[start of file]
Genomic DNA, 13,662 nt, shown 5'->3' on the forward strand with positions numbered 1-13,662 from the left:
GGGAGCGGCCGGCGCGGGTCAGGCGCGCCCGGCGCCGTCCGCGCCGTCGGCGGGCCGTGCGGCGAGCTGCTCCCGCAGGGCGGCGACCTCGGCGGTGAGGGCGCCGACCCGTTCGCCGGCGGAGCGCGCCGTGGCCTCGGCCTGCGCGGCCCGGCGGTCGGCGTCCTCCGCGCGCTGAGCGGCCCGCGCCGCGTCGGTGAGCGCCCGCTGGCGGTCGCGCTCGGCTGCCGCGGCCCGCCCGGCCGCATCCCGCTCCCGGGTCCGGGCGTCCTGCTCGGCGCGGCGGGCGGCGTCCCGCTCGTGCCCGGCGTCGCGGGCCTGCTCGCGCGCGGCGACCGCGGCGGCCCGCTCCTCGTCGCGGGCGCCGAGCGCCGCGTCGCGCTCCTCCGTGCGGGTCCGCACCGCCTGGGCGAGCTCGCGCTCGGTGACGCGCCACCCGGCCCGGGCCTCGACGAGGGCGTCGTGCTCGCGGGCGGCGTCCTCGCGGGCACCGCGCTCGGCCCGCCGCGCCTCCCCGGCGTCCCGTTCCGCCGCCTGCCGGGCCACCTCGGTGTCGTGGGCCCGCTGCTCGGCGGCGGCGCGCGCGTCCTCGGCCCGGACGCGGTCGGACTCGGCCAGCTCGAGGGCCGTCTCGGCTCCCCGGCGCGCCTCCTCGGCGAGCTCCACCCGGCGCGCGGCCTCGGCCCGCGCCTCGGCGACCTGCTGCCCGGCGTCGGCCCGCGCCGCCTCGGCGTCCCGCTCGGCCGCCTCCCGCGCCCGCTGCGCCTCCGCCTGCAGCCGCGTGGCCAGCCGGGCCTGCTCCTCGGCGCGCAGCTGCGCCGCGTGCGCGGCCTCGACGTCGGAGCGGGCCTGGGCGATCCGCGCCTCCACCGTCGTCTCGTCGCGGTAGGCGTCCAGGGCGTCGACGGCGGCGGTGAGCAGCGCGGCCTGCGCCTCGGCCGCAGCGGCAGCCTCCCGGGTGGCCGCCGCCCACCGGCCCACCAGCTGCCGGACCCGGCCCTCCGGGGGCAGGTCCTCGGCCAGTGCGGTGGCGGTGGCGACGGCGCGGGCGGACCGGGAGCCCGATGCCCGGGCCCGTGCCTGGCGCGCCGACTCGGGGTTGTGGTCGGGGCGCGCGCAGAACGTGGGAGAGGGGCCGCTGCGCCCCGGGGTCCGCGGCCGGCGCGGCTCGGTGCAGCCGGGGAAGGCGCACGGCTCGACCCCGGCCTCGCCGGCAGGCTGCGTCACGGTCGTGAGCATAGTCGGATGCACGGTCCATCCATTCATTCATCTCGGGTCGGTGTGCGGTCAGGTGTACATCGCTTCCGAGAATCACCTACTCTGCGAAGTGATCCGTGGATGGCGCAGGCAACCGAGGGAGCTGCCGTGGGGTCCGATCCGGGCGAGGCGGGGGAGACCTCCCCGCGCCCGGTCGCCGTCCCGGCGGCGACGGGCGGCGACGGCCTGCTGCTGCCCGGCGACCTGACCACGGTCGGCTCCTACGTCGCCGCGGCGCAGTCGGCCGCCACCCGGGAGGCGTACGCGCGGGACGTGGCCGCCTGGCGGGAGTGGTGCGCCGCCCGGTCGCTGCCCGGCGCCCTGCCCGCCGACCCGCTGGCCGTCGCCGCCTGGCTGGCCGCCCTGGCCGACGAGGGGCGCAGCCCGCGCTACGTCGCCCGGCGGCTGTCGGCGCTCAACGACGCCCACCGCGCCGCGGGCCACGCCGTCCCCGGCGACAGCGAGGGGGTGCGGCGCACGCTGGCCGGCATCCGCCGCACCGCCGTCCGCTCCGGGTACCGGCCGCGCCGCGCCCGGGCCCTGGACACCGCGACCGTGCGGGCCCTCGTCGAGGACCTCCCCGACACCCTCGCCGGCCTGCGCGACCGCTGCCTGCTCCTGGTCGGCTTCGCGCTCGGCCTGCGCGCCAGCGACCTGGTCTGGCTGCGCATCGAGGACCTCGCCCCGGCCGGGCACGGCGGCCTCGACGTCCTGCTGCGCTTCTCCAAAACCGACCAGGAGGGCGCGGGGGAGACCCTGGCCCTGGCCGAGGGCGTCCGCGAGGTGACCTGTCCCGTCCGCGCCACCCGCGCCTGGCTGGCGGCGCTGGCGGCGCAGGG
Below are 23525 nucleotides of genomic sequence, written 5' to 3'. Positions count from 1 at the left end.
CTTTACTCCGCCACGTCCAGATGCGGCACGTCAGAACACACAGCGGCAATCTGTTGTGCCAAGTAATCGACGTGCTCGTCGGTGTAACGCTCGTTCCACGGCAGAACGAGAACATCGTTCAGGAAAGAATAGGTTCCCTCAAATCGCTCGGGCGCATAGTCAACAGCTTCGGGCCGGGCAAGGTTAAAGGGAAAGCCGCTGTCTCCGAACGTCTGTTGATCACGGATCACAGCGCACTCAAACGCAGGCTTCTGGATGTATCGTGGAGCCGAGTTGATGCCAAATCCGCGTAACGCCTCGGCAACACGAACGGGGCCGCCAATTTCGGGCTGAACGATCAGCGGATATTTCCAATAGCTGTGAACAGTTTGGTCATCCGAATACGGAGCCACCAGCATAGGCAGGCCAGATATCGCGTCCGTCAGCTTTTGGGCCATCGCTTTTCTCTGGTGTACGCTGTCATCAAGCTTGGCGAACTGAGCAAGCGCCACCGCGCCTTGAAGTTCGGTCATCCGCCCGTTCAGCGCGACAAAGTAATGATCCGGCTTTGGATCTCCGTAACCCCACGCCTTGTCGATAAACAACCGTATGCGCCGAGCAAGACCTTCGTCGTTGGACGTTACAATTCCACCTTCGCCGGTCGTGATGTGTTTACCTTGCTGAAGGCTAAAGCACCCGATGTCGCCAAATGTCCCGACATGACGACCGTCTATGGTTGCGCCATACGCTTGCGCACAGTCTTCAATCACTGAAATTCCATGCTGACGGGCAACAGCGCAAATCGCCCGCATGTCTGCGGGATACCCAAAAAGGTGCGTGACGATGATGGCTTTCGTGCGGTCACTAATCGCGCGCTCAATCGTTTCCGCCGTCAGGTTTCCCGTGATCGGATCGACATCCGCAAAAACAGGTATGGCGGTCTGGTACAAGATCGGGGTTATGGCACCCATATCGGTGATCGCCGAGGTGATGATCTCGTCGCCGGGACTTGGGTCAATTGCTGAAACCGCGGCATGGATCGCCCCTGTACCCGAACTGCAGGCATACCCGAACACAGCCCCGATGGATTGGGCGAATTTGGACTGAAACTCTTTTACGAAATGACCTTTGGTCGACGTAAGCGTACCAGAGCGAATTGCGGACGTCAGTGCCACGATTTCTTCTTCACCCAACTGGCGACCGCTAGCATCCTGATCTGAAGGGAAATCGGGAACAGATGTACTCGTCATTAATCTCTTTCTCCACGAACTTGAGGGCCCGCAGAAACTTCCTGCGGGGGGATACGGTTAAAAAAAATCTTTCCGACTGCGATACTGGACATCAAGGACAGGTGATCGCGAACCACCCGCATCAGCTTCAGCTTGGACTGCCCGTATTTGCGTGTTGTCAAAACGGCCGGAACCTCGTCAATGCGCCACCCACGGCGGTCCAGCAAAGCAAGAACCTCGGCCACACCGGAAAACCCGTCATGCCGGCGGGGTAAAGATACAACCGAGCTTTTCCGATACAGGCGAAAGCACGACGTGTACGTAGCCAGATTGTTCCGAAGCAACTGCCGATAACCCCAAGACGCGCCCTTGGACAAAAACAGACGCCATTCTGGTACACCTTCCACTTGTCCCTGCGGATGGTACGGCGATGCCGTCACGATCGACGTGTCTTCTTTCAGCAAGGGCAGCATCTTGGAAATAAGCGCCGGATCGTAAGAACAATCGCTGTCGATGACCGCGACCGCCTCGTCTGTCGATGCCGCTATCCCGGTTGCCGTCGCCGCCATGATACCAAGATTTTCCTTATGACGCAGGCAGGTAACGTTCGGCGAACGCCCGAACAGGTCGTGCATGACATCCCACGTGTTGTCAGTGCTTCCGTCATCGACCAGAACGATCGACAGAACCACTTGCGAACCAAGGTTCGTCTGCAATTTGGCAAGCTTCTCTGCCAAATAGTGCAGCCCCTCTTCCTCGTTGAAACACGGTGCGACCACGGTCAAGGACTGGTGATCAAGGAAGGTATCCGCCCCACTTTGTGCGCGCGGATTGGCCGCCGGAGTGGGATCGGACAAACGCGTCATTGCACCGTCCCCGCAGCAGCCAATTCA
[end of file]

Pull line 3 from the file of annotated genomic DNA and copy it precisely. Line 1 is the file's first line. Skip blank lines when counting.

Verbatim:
Below are 23525 nucleotides of genomic sequence, written 5' to 3'. Positions count from 1 at the left end.